June 30, 2005

St Francis made a guest appearance for Kris and me, and he was willing to permit his picture to be taken. Whenever anyone tossed some euros in his little bucket, he bent over, and rang his little bell. He drew a crowd. He never appeared at the Basilica, in which picture you can see Pax and the Tau cross of St. Francis. Read more

June 30, 2005

I’m trying to download (or upload, don’t know the name) a picture from Rome. Directly behind my head is the Palatine hill. Below me is just off the Forum. Read more

June 30, 2005

Al Mohler, President at Southern Seminary in Louisville, has now undertaken to write a series on the emergent movement. The piece shows awareness only of DA Carson’s book, about which I posted a number of things a while back, beginning here.Sadly, Mohler simply repeats Carson’s points and shows no independent awareness of emergent thinkers, leaders, pastors, or any one else. Which means he is back to the McLaren=Emergent Church thinking.I await part 2 in his study. Read more

June 30, 2005

In 1907, Chief Justice Charles Evans Hughes, said, “We are under a Constitution, but the Constitution is what the judges say it is.”There you have a quintessentially view of a Pharisee, someone who both believes in the Torah and who believes its meaning is determined by its interpretive tradition. On the other hand, a Sadducee would simply say, to use Chief Hughes’ terms, “We are under a Constitution.” We don’t need an interpretive tradition for we need only to seek… Read more

June 29, 2005

Today I got in the mail the UK edition, published by Continuum, of The Jesus Creed: Loving God, Loving Others. I’ve not seen it yet on the UK Amazon site, but a spankin’ new copy was sent to me today. Hoping we can get some UK churches to think about the Christian life in terms of its telos (goal) instead of the means. Read more

June 29, 2005

In a previous post on Lesslie Newbigin, I reflected on his now out of print book, Foolishness to the Greeks. In this blog I’d like to put together the powerful influences that converge in his updating of Foolishness in his newer book, The Gospel in a Pluralist Society.I see three major influences that converge in this book that give rise to the challenge Newbigin offers to the Church and to local churches. Overall I will say this about Newbigin’s book:… Read more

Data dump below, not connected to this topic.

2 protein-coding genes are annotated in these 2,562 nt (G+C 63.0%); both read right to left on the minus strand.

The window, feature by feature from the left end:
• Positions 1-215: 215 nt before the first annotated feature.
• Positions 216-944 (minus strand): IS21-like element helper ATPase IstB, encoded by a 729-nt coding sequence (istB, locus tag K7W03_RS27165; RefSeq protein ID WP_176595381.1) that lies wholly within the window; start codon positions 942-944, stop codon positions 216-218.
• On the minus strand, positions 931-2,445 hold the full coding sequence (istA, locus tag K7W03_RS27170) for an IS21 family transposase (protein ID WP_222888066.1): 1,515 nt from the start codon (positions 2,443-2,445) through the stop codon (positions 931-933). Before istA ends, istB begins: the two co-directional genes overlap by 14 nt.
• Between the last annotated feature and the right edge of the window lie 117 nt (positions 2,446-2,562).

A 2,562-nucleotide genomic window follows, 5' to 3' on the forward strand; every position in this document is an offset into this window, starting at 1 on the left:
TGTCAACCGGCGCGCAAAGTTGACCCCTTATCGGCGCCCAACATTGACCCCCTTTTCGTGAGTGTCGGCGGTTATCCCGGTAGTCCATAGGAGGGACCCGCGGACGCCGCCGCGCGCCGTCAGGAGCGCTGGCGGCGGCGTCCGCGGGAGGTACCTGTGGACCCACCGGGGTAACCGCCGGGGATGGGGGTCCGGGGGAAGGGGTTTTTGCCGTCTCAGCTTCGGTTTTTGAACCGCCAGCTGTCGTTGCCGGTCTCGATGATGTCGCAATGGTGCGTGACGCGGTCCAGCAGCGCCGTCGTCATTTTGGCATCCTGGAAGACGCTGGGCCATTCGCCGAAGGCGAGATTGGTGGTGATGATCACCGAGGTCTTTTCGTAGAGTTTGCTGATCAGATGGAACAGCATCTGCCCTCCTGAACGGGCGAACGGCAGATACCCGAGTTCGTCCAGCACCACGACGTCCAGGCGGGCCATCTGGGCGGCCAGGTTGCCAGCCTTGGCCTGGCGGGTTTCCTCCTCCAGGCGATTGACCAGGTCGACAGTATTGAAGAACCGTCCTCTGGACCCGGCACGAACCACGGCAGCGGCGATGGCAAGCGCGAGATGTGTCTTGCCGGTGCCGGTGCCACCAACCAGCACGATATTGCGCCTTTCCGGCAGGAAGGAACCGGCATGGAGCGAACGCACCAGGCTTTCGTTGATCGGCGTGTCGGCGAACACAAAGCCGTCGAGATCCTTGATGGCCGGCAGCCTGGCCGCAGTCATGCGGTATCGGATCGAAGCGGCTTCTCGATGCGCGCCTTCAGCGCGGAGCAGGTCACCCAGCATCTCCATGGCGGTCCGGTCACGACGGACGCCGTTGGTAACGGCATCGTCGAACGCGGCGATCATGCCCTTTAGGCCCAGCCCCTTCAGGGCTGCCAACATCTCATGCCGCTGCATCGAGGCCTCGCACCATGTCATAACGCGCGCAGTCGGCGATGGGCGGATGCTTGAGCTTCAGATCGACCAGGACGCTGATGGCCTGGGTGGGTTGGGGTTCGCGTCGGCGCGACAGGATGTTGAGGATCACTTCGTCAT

June 28, 2005

Not that I think we need to use “Pharisee” for anyone. But, if some insist on finding contemporary counterparts to the 1st Century Pharisees, here are more suggestions:First, use it only for those who are committed to the Torah as a comprehensive explanation for the will of God. (In this sense, it is pretty hard to use for any Christian.)Second, use it only for those who through the abuse of their teaching authority are leading people astray. (In this sense,… Read more

June 28, 2005

Check out the review by Elissa Elliott of Sean Wilsey’s, Oh the Glory of it All, in Books & Culture. Read more

June 27, 2005

This the fourth post on the Pharisees, provoked as it was by comments I’m hearing about so-and-so being a “Pharisee,” will look at the meaning of “hypocrite” in Matthew 23.Five observations, leading to a summary definition of what Matthew (Jesus) meant by “hypocrisy.”Hypocrisy is…1. Inconsistency between what one teaches and what one does (23:3-4)2. Desire for prestige and power and congratulation (23:5-12)3. Abuse of teaching authority through both false teachings and false practices (23:13, 15, 16-22, 23-24, 25-26, 27-28).4. Overconcern… Read more

June 27, 2005

In recent blogs I’ve read, and in some e-mails I’ve received, I’m hearing a theme, a subtle one but one that appears to have plenty of punch and power with plenty. It is this: “this is an issue for the practitioners.” Perhaps it is related to what I have been calling the performance of the gospel vs. simple articulation of the gospel.Here’s a question for us to ponder: Who exactly is the practitioner?Evidently, some want to exclude the professional theologian… Read more

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